While I was away for the last few weeks, there have been a number of actions important to broadcasters and other media companies that we’ll be covering in the next few days. For broadcasters, one annual notice that recently was released by the FCC is the proposal for this year’s annual regulatory fees which will be payable in August or September to reimburse the government for the cost of the FCC’s regulation of the industry. Each year, prior to implementing the new fees, the FCC asks for comments on the fees to be paid by licensees – teeing up specific issues where procedures or allocations of fees for public comment before such changes are implemented. This year is no exception. What is slightly different is that, instead of simply making its proposal for the fees to be paid by broadcasters, the FCC has instead proposed two different sets of rates, based on different ways of computing the costs of the regulation of broadcasters.
Regulatory fees are based on the FCC’s costs of regulating its licensees and other companies subject to FCC jurisdiction. The allocation is based on the number of FCC employees who work on matters relating to that particular class of service. In the past, the FCC has had five categories of licensees – including one for broadcasters who are regulated by the Media Bureau. The FCC has proposed to reduce that number to four, reasoning that the work done by the International Bureau ("IB") benefits many different types of regulated entities, not just those satellite licensees directly regulated by that Bureau (e.g. the IB is responsible for actions including treaty negotiations and cross-border issues involving all kinds of licensees, including broadcasters). By eliminating the separate allocation for the IB, and reallocating their employees to other bureaus for fee purposes, the FCC suggests that a fairer allocation of fees will result. Whether or not the FCC makes the proposed reallocation will most likely result in one of the possible fee schedules set forth below.
As is the case with most months, June brings a number of FCC deadlines for broadcasters, both standard regulatory filings and comment deadlines in important regulatory proceedings. The regular filing deadlines include license renewal applications due on June 3 (as June 1 is a Saturday) for Commercial and Noncommercial Full-Power and Class A Television Stations, TV Translators, and LPTV Stations in Ohio and Michigan; and Commercial and Noncommercial AM and FM Radio Stations, FM Translators, and LPFM Stations in Arizona, Idaho, Nevada. Noncommercial stations in the states with renewals also have to file their Biennial Ownership Reports, as do noncommercial radio stations in Maryland, Virginia, West Virginia, and the District of Columbia.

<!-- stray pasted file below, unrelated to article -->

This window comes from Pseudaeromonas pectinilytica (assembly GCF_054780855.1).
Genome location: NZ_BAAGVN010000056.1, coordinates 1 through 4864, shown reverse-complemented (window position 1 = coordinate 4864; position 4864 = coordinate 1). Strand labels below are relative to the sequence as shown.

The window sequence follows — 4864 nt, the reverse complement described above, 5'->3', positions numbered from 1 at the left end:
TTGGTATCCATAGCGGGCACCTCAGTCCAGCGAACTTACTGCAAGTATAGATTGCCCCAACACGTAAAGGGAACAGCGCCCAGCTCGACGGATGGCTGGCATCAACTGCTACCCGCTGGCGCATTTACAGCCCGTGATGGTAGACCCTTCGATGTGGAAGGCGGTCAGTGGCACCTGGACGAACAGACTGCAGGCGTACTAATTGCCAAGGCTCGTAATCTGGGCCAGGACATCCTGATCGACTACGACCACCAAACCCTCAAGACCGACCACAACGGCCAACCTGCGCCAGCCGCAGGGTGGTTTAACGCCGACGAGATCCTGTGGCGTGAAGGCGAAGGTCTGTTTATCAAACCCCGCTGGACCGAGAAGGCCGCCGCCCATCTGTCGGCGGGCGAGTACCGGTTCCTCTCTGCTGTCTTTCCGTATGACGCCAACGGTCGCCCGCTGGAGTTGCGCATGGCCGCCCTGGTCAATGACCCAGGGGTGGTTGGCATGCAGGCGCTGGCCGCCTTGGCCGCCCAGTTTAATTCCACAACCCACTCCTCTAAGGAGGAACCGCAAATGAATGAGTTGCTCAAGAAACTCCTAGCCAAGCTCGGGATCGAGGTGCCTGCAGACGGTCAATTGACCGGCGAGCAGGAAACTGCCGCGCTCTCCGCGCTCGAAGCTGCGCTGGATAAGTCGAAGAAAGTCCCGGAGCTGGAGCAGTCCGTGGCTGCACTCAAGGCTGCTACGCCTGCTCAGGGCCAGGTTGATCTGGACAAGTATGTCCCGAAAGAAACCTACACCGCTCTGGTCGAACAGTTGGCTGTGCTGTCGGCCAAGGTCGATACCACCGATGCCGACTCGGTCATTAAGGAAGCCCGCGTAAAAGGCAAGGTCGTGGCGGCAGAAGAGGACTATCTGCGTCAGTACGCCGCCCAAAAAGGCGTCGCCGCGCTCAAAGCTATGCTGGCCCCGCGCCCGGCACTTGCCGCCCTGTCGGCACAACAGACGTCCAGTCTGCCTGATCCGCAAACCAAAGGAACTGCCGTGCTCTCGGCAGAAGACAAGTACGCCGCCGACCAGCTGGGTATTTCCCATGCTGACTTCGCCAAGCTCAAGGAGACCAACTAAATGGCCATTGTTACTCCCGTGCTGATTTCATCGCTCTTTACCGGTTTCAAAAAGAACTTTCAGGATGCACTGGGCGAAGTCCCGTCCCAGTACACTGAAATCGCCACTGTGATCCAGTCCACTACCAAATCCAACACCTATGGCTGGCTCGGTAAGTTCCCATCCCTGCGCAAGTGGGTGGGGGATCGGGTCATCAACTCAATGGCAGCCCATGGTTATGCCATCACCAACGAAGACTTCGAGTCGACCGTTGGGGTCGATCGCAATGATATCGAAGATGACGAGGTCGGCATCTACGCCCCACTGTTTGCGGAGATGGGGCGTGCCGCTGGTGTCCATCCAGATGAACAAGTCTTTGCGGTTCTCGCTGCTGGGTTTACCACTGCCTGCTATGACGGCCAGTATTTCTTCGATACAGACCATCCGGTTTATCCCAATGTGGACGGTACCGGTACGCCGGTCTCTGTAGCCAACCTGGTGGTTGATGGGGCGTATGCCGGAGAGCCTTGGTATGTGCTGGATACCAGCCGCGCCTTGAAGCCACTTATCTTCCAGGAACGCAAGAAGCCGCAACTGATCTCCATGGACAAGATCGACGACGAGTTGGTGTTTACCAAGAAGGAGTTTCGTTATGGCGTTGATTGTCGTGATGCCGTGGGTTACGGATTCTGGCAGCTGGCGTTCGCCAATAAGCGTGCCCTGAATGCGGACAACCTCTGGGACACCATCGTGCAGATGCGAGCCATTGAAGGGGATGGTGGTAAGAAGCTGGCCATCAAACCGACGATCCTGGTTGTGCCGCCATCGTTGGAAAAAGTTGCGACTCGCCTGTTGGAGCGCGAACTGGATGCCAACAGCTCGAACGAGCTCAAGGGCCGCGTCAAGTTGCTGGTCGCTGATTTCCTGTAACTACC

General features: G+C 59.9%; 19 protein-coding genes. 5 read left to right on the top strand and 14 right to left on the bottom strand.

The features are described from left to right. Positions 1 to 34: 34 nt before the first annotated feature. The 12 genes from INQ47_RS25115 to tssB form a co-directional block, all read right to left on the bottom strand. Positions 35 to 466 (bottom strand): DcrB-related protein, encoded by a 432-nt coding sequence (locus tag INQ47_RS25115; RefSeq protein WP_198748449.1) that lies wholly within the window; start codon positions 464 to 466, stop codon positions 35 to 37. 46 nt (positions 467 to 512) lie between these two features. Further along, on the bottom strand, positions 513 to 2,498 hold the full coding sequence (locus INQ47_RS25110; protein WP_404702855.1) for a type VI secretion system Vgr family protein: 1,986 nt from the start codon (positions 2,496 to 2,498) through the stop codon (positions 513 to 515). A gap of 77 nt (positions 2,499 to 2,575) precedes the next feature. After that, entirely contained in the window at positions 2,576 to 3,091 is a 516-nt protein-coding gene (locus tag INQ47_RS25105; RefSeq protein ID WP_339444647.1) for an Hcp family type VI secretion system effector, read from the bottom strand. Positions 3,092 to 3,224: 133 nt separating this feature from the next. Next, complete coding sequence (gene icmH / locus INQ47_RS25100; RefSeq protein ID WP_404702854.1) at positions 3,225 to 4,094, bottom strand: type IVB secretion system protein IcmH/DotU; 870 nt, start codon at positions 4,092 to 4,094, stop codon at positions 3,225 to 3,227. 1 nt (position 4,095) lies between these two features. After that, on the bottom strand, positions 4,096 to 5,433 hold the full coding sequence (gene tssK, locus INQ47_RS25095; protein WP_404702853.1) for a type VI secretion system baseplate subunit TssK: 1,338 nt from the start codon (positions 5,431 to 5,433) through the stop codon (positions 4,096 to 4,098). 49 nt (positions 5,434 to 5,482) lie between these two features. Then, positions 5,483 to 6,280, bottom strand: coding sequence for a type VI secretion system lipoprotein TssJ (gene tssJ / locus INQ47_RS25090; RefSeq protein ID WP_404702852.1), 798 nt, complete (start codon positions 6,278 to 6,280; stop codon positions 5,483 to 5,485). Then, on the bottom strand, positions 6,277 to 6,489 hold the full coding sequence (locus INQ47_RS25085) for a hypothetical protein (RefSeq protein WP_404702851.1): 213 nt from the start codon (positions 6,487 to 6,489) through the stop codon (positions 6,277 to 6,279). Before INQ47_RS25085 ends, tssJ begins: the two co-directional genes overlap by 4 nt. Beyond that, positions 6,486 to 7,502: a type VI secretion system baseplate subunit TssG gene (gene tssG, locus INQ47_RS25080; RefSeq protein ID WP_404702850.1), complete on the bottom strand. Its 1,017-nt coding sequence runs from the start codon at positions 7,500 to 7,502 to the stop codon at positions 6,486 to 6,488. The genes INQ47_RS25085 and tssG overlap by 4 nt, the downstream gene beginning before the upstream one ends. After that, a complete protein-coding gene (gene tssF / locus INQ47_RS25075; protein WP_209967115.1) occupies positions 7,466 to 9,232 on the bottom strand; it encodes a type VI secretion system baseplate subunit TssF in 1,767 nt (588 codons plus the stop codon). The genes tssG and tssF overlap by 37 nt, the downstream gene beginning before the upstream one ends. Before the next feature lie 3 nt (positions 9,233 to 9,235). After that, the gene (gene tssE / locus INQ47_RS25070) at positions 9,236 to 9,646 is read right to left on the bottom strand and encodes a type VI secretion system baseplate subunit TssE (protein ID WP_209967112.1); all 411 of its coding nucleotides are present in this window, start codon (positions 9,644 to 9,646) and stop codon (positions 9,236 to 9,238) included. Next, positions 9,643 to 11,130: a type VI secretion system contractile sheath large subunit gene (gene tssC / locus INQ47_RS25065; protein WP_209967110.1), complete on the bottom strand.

Renewal pre-filing announcements must begin on June 1 for Commercial and Noncommercial Full-Power and Class A Television Stations in Illinois and Wisconsin and for Commercial and Noncommercial AM and FM Radio Stations in California. Post-filing announcements for radio stations in Texas should continue on June 1 and 16, as well as for TV stations in Indiana, Kentucky and Tennessee.
In addition to these regular filings, broadcasters also have many other deadlines that are coming up either in the month, or soon thereafter. Broadcasters who were successful bidders in the recent FM auction have payment deadlines on June 12, and then have a July 24 deadline for the filing of "long-form" applications on FCC Form 301 specifying the technical facilities that they plan to build (see the FCC Public Notice here). Applicants for new FM translators left over from the 2003 filing window are now in a settlement window, with deadlines for settlements between competing applicants due on July 22 (see the FCC public notice here).
In the last few weeks, the FCC has fined a number of broadcast stations for failing to keep up with their EAS obligations. In one case, a low power FM operator was fined $1750 for not having any EAS receiver installed at its station – and not knowing that it was required. LPFM stations must…
FCC Annual Regulatory Fees are due to be submitted to the FCC by 11:59 PM on September 13, 2012, according to a series of public notices issued by the FCC. The FCC’s Public Notice providing the instructions for broadcaster’s fees is available here. As set forth in that notice, the Commission will no longer be mailing a reminder to broadcasters about these fees, so stations need to remember their obligations on their own. The FCC’s website, www.fccfees.com , will provide information about the fee filing process and the amounts that stations owe. The amount of the obligations are based on the class of the station and the population within the station’s coverage area.